Some other researchers used the term SIRI for additional calculations, incorporating hemoglobin values [26, 27]. In the recent paper by Mao et al., one outlined similar results: SIRI proved to be an independent prognostic risk factor for OS and CSS with greater impact on prognostic nomograms when compared to LMR and hemoglobin . In the current study, we also included hematological biomarkers derived from red blood cell lineage, i.e. HPR and NER. Among the potential mechanisms involved in the association between red blood cells and RCC, other authors listed e.g. anemia, systemic inflammation leading to iron deficiency or decrease in renal erythropoietin production . Here, elevated NER was related to shorter recurrence-free, cancer-specific and overall survival in univariate analysis. Moreover, NER proved to be an independent risk factor for shorter overall survival, together with age and tumour grade in multivariate analysis. Decreased HPR was associated with poorer OS and CSS in univariate analysis, as well. To the best of our knowledge, the prognostic values of HPR and NER in RCC were hardly studied, and only few studies were performed that were focused on red blood cell derivatives [28, 29]. Tang et al. described that low HPR (< 0.615) was associated with worse CSS, OS and PFS, but not RFS in bladder cancer patients . To the best of our knowledge, neutrophil to red blood cell ratio (called NER in our study) has not been investigated in renal cell cancer, but was shown to be associated with worse disease-free survival and OS in breast cancer patients . In our previous paper, we found that NER > 0.93 was a predictor of poorer oncological outcomes (BCG failure) in high-risk non-muscle invasive bladder cancer .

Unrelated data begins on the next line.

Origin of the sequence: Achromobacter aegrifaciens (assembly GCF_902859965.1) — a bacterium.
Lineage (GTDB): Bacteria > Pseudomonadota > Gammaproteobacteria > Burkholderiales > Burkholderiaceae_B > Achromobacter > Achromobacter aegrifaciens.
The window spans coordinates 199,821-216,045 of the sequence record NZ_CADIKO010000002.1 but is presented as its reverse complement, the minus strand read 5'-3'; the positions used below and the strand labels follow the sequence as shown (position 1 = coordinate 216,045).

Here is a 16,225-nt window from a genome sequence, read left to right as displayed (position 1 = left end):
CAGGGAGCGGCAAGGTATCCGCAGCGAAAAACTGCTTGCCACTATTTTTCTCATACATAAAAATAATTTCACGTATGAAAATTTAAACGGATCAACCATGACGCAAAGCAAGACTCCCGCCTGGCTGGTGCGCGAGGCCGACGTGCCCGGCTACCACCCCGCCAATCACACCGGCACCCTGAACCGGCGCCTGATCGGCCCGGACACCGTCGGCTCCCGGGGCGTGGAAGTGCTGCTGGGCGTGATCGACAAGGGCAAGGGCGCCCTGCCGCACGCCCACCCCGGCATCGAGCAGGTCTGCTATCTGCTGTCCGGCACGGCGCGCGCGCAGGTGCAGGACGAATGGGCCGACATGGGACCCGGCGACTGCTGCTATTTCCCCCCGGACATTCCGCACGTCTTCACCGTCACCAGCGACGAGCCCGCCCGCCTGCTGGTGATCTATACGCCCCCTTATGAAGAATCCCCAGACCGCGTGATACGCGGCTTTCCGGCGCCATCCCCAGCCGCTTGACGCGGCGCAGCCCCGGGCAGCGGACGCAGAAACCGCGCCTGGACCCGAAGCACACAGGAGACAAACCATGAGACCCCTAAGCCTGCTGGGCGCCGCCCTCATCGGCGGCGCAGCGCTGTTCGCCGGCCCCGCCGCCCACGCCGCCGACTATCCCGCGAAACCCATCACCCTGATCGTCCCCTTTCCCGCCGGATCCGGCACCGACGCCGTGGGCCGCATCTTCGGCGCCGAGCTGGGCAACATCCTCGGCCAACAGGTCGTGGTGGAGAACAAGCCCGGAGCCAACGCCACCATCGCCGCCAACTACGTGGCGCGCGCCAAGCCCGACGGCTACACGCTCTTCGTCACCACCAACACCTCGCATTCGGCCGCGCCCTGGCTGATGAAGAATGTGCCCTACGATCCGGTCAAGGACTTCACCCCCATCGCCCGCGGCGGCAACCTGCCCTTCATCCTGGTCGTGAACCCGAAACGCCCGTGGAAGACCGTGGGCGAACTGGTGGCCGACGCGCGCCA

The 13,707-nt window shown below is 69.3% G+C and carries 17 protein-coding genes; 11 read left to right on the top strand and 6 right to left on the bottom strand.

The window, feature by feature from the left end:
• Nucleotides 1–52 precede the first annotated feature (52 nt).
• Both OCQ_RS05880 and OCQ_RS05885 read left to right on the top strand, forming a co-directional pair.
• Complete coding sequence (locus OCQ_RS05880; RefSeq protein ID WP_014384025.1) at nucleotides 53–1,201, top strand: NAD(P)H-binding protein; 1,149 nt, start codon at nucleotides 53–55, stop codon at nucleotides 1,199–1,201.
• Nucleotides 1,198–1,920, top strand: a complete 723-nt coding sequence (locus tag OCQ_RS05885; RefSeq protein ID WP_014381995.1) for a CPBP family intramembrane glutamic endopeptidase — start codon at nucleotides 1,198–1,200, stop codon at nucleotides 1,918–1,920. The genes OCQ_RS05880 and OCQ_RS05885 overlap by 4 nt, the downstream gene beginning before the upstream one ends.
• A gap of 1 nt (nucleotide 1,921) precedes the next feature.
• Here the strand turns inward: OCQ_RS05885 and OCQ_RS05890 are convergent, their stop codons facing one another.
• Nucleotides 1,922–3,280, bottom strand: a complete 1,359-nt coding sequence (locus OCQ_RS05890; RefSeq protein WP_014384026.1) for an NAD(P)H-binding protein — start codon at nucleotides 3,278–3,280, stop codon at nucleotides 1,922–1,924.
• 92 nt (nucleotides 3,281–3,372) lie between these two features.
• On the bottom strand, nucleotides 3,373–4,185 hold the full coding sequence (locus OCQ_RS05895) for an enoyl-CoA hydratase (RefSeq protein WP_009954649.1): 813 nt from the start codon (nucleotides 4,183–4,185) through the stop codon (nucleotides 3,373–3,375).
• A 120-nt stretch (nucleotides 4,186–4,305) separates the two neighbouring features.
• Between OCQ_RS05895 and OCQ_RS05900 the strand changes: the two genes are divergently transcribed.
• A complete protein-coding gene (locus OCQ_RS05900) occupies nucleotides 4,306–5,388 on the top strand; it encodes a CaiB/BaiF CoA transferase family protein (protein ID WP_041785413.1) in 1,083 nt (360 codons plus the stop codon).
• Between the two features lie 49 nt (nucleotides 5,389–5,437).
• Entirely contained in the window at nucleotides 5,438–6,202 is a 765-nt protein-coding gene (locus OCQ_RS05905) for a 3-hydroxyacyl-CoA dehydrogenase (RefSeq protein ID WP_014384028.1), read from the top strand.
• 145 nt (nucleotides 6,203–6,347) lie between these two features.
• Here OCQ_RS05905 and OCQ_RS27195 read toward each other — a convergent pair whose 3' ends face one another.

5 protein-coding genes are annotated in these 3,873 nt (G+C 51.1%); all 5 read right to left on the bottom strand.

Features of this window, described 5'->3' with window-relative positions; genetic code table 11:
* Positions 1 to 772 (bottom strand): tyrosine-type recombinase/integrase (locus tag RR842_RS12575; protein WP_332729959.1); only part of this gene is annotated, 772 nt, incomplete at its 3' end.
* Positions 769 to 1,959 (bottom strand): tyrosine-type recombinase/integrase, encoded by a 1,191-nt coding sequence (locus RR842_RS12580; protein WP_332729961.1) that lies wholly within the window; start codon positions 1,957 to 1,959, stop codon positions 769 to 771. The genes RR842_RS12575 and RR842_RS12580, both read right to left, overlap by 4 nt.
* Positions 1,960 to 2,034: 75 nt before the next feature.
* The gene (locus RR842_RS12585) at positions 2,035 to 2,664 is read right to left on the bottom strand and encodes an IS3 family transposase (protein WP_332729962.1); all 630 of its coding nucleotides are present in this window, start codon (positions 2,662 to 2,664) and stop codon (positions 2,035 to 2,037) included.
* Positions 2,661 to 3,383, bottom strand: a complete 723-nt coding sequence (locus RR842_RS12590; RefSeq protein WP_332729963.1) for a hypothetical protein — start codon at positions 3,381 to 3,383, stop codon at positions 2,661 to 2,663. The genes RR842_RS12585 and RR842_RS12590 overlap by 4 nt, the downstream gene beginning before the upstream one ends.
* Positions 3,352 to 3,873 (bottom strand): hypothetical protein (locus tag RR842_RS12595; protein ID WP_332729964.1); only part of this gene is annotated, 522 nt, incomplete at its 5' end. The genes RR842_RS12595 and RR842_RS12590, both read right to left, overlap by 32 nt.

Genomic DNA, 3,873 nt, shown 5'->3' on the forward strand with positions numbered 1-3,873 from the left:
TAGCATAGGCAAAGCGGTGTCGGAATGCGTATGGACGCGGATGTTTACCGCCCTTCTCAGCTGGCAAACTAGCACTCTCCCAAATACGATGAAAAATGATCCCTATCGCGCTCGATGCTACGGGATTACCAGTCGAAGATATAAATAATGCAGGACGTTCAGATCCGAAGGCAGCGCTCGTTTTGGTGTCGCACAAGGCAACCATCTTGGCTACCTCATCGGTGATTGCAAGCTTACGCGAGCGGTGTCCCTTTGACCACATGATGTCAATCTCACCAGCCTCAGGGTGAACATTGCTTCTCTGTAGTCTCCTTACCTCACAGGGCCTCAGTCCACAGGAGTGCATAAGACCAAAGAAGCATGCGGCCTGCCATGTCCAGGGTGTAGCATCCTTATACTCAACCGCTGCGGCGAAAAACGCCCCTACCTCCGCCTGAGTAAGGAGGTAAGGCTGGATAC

None of the studied inflammatory markers were independently associated with recurrence-free survival. Although higher SIRI, SII, NER, PLR and lower HPR were related to shorter time to reccurence, only tumour diameter and grade served as independent predictors for RFS in the multivariable model. This corresponds with the majority of prognostic scores, which rely solely on histopathologic (staging, grading, necrosis, tumour diameter) and clinical features (age, symptoms) . On the other hand, one of the meta-analysis reported the predictive value of elevated NLR for RFS/PFS in RCC (HR = 2.18) . Further studies investigating the role of inflammatory markers on the recurrence risk are warranted.
We are conscious of several limitations of our study that are listed below. It was a single-center retrospective analysis and selection bias could not be excluded. Some clinical data were not collected, and some other biomarkers easily obtained from peripheral blood count were not included e.g. lymphocyte to red blood cell ratio (LRR) . Furthermore, no data on the postoperative values to be used in the follow-up were collected. Local and distant RCC recurrences were not analyzed separately. Nevertheless, we managed to analyse in the relatively large contemporary cohort the impact of several markers of the inflammatory response, easy to adopt in the patients with RCC for clinical purposes.